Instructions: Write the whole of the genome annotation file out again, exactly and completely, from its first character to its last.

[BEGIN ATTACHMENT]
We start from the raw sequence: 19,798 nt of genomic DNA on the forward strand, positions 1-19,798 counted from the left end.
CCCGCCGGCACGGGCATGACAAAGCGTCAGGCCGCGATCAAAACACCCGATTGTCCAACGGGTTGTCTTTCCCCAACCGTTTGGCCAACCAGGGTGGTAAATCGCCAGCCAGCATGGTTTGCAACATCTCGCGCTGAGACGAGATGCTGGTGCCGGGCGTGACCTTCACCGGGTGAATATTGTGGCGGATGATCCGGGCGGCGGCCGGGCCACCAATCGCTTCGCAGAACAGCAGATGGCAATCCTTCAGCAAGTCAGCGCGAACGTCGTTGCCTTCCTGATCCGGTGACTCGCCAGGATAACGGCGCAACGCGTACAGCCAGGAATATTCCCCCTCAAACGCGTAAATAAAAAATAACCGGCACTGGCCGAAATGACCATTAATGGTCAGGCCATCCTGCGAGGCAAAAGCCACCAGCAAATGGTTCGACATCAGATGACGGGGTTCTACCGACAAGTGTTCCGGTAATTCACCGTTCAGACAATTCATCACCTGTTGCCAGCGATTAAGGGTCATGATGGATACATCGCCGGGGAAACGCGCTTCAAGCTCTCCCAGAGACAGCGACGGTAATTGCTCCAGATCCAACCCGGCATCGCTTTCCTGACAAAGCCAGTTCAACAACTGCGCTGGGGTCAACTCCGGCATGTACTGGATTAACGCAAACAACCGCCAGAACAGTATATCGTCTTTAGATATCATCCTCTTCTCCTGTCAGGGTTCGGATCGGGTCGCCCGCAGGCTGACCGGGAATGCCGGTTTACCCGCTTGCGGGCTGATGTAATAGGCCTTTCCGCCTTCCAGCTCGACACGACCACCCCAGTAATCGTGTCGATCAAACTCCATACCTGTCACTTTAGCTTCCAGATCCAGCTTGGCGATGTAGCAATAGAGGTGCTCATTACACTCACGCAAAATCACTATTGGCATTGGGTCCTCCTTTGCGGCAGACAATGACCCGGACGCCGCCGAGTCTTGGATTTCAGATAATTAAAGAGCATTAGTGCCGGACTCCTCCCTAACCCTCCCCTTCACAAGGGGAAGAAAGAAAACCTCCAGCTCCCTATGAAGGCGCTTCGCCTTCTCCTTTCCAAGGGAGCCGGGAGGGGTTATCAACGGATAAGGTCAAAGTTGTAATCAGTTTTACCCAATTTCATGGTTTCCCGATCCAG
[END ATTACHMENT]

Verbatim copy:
We start from the raw sequence: 19,798 nt of genomic DNA on the forward strand, positions 1-19,798 counted from the left end.
CCCGCCGGCACGGGCATGACAAAGCGTCAGGCCGCGATCAAAACACCCGATTGTCCAACGGGTTGTCTTTCCCCAACCGTTTGGCCAACCAGGGTGGTAAATCGCCAGCCAGCATGGTTTGCAACATCTCGCGCTGAGACGAGATGCTGGTGCCGGGCGTGACCTTCACCGGGTGAATATTGTGGCGGATGATCCGGGCGGCGGCCGGGCCACCAATCGCTTCGCAGAACAGCAGATGGCAATCCTTCAGCAAGTCAGCGCGAACGTCGTTGCCTTCCTGATCCGGTGACTCGCCAGGATAACGGCGCAACGCGTACAGCCAGGAATATTCCCCCTCAAACGCGTAAATAAAAAATAACCGGCACTGGCCGAAATGACCATTAATGGTCAGGCCATCCTGCGAGGCAAAAGCCACCAGCAAATGGTTCGACATCAGATGACGGGGTTCTACCGACAAGTGTTCCGGTAATTCACCGTTCAGACAATTCATCACCTGTTGCCAGCGATTAAGGGTCATGATGGATACATCGCCGGGGAAACGCGCTTCAAGCTCTCCCAGAGACAGCGACGGTAATTGCTCCAGATCCAACCCGGCATCGCTTTCCTGACAAAGCCAGTTCAACAACTGCGCTGGGGTCAACTCCGGCATGTACTGGATTAACGCAAACAACCGCCAGAACAGTATATCGTCTTTAGATATCATCCTCTTCTCCTGTCAGGGTTCGGATCGGGTCGCCCGCAGGCTGACCGGGAATGCCGGTTTACCCGCTTGCGGGCTGATGTAATAGGCCTTTCCGCCTTCCAGCTCGACACGACCACCCCAGTAATCGTGTCGATCAAACTCCATACCTGTCACTTTAGCTTCCAGATCCAGCTTGGCGATGTAGCAATAGAGGTGCTCATTACACTCACGCAAAATCACTATTGGCATTGGGTCCTCCTTTGCGGCAGACAATGACCCGGACGCCGCCGAGTCTTGGATTTCAGATAATTAAAGAGCATTAGTGCCGGACTCCTCCCTAACCCTCCCCTTCACAAGGGGAAGAAAGAAAACCTCCAGCTCCCTATGAAGGCGCTTCGCCTTCTCCTTTCCAAGGGAGCCGGGAGGGGTTATCAACGGATAAGGTCAAAGTTGTAATCAGTTTTACCCAATTTCATGGTTTCCCGATCCAG